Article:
Dagestan, part of the ethnically diverse Caucasus region, is an especially rich area of ethnic and linguistic variety. An Autonomous Soviet Socialist Republic of the RSFSR during the Soviet period, it has continued to be an autonomous republic of the Russian Federation since. There are twenty-six distinct languages in the Northeast Caucasian family. The majority of these languages' speakers live in Dagestan. The largest of these are Avar, Dargin, and Lezgin. The total population of the Dagestan A.S.S.R. in 1989 was 1.77 million. Many other nationalities, such as Russians, also live in Dagestan.
The capital of Dagestan is Makhachkala, located on the Caspian Sea. The Terek River is the most important river in Dagestan, flowing from Chechnya and toward the Caspian Sea. There is a small coastal plain that gives rise quickly to the eastern portion of the main Caucasus range. The most intense ethno-linguistic diversity is found in the mountains as a result of the isolation that historically separated groups of people. The northern part of Dagestan connects with the Eurasian steppe.
Many of the people of Dagestan are descendents of the residents of the ancient Caucasian Albanian Kingdom. This kingdom was known for its multiplicity of languages and was Christian for many centuries, having close relations with the Armenian people and their Christian culture.
Dagestanis were traditionally Muslims peoples. Attempts in the post-Soviet period to incite Islam-based rebellion, however, have been generally unsuccessful. These rebellions have come from the direction of the troubled Republic of Chechnya, which is located west of Dagestan. The Islam of Dagestan was traditionally a Sufi-based Islam, one that is inimical to the sort of puritanical Sunni sectarianism that is exported from other parts of the Islamic world. Sufism in this part of the world is not without its militant expression; one of the most famous leaders, Shamil, was an Avar of Dagestan. His power base was mainly in the Central Caucasus among the Chechens.
Unlike many of their other neighbors in the Caucasus, the Dagestanis, for the most part, did not experience the exile and deportation in the nineteenth and twentieth centuries. This makes the narrative of their people much less filled with the anger and alienation that characterizes Chechen, Abkhazian, and other histories. The ethnic fragmentation of Dagestan has also prevented a unified Dagestani national identity from being formed.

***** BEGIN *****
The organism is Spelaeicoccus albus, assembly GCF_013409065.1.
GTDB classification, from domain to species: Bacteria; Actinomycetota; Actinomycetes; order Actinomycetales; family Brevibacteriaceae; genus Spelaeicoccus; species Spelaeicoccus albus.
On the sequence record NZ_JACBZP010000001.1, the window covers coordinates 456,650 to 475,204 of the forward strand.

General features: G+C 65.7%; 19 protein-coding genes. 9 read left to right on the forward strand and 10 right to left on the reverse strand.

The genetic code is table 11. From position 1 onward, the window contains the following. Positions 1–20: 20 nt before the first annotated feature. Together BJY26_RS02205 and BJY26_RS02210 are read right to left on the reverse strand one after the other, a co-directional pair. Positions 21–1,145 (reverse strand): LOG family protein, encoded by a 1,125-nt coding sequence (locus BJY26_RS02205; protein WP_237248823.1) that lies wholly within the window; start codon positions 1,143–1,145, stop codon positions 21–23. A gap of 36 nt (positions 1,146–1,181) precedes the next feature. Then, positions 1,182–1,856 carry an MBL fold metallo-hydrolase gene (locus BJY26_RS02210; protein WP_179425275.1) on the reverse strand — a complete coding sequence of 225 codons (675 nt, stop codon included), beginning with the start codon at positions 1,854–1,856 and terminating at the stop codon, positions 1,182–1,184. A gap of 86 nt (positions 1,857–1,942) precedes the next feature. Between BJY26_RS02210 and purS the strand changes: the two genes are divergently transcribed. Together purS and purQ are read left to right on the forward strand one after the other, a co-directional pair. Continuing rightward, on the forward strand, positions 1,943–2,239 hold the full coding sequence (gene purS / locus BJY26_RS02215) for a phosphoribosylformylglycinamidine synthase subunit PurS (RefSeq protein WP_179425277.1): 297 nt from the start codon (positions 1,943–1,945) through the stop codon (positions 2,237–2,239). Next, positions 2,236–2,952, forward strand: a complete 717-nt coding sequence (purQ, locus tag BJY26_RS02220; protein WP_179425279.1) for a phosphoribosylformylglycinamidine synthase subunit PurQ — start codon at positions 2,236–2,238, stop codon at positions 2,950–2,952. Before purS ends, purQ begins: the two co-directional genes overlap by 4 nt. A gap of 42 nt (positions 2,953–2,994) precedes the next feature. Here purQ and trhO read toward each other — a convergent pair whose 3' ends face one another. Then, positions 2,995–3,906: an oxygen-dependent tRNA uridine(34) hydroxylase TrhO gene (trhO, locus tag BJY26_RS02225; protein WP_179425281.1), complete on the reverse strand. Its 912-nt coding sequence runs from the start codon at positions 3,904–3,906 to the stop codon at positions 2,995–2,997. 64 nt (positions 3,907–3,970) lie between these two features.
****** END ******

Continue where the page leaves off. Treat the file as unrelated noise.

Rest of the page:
The Russian Empire appeared in this area in two different forms: by the Cossacks who lived at the periphery of the empire in the semiautonomous communities; and by means of the imperial army's movement down the Volga River and to the western shore of the Caspian. Peter the Great captured territory in this area, but Dagestan was not fully brought into the Russian Empire until the mid-nineteenth century.
The Soviet period saw the creation of Cyrillic-based alphabets for the various languages of Dagestan. This strengthened the existence of the larger languages, and may have forestalled the extinction of some of the smallest of the languages. It also served to forestall the creation of a united Dagestani national identity.
In the post-Soviet period, in addition to Islamic agitation from the west, there has also been a certain amount of ethnic conflict. The conflict is generally over who will control the politics and patronage of certain enclaves, while the larger groups jockey for position in the republic's government. Some of the conflicts result from the ethnic mixing that was encouraged and sometimes forced during the Soviet period.
See also: avars; caucasus; dargins; islam; lezgins; nationalities policies, soviet; nationalities policies, tsarist
Hill, Fiona. (1995). "Russia's Tinderbox: Conflict in the North Caucasus and Its Implication for the Future of the Russian Federation." Cambridge, MA: Harvard University, Strengthening Democratic Institutions Project.
Karny, Yo'av. (2000). Highlander: A Journey to the Caucasus in Quest of Memory. New York: Farrar, Straus and Giroux.